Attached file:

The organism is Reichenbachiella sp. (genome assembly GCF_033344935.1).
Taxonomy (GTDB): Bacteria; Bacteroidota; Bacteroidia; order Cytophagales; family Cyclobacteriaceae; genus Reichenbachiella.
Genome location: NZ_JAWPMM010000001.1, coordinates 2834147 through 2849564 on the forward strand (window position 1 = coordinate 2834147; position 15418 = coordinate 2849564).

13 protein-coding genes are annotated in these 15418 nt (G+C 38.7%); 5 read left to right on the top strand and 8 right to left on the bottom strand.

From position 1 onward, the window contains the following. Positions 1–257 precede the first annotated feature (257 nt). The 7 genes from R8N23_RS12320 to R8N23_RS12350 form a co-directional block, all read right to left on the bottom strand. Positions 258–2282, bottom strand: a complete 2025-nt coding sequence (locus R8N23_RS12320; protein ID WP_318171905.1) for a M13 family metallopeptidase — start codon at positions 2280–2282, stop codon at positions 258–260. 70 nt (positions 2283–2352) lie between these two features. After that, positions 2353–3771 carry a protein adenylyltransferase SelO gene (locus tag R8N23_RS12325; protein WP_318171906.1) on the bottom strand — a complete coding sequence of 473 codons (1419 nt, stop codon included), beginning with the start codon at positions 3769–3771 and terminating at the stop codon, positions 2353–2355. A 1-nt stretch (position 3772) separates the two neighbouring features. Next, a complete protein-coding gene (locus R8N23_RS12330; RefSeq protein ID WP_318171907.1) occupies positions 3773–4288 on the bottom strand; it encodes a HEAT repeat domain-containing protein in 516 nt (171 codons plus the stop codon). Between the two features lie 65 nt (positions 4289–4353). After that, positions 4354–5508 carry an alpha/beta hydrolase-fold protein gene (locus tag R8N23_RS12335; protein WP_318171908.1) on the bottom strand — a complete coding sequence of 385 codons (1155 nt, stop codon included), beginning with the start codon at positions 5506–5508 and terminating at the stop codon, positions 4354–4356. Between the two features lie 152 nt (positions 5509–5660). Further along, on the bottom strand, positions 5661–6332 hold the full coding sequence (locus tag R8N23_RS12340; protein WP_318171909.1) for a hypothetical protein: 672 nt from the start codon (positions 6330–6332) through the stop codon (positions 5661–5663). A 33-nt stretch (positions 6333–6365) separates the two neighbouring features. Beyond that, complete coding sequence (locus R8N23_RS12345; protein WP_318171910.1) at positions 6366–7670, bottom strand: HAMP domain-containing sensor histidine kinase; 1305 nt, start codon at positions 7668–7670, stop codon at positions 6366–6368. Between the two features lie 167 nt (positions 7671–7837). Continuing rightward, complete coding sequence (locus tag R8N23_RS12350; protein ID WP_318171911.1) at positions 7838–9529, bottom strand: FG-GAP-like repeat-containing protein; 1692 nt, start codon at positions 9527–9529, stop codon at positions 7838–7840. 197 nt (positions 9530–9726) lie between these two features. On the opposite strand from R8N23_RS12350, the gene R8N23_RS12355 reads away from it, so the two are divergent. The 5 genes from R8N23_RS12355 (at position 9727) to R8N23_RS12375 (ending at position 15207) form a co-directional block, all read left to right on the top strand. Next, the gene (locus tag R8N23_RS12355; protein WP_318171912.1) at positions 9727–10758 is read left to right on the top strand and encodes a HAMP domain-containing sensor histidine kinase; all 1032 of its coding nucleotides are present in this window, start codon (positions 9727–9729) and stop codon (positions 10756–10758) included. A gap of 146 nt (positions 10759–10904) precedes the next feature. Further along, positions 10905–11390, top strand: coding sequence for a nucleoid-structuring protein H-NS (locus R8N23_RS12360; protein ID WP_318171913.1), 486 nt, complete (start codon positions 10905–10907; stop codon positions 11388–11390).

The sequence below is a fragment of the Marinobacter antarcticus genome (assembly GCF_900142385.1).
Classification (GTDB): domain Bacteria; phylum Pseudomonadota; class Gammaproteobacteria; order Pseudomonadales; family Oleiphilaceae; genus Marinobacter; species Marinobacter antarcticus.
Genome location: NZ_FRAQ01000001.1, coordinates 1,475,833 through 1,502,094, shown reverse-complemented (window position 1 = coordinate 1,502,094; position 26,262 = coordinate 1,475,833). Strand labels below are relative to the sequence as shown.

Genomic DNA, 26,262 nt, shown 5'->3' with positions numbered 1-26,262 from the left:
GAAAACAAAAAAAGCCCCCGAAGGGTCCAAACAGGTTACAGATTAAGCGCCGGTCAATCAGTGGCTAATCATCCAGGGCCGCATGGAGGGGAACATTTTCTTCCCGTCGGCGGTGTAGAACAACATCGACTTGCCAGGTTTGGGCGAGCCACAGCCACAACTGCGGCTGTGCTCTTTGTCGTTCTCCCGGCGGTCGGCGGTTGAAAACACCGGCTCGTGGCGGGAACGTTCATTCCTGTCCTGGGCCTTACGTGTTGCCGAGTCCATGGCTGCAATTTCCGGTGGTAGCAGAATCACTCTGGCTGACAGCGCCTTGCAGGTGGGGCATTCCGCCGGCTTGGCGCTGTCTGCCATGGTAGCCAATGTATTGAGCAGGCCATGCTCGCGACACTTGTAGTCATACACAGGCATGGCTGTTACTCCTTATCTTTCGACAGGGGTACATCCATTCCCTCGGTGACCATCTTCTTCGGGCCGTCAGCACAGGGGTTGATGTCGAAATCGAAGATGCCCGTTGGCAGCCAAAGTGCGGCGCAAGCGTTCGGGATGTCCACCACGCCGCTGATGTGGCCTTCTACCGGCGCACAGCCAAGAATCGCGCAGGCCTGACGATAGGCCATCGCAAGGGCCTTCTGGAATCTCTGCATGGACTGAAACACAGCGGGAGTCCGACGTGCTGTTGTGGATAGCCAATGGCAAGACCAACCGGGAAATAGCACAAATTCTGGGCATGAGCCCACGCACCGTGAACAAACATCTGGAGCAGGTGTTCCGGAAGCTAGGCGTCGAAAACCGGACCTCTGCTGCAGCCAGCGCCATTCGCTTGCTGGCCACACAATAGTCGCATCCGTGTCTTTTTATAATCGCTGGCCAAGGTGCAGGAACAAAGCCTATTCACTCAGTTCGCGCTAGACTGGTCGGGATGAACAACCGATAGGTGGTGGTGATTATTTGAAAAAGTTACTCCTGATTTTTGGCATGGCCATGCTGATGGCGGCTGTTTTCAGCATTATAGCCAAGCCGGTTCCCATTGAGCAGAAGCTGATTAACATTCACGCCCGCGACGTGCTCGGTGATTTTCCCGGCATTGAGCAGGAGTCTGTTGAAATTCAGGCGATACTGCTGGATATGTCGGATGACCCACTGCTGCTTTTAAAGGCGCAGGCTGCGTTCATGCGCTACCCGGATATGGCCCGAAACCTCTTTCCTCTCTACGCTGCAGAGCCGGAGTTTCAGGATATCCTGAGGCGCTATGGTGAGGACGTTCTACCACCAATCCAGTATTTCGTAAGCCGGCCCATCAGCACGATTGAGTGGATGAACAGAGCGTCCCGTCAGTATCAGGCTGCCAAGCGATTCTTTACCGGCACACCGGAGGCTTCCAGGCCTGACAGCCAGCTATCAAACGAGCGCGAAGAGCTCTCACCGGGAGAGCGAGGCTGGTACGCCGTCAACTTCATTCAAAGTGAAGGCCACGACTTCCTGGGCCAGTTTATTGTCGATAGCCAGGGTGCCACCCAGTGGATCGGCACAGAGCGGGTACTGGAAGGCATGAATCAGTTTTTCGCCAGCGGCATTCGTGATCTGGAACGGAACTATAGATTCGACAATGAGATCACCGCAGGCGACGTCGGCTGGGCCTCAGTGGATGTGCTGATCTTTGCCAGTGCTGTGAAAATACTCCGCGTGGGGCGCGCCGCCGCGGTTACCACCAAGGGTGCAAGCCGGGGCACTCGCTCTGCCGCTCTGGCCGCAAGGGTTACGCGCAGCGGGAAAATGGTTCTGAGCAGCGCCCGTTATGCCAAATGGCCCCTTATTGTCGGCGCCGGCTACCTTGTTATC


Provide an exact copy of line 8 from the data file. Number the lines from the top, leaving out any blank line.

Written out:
Genome location: NZ_FRAQ01000001.1, coordinates 1,475,833 through 1,502,094, shown reverse-complemented (window position 1 = coordinate 1,502,094; position 26,262 = coordinate 1,475,833). Strand labels below are relative to the sequence as shown.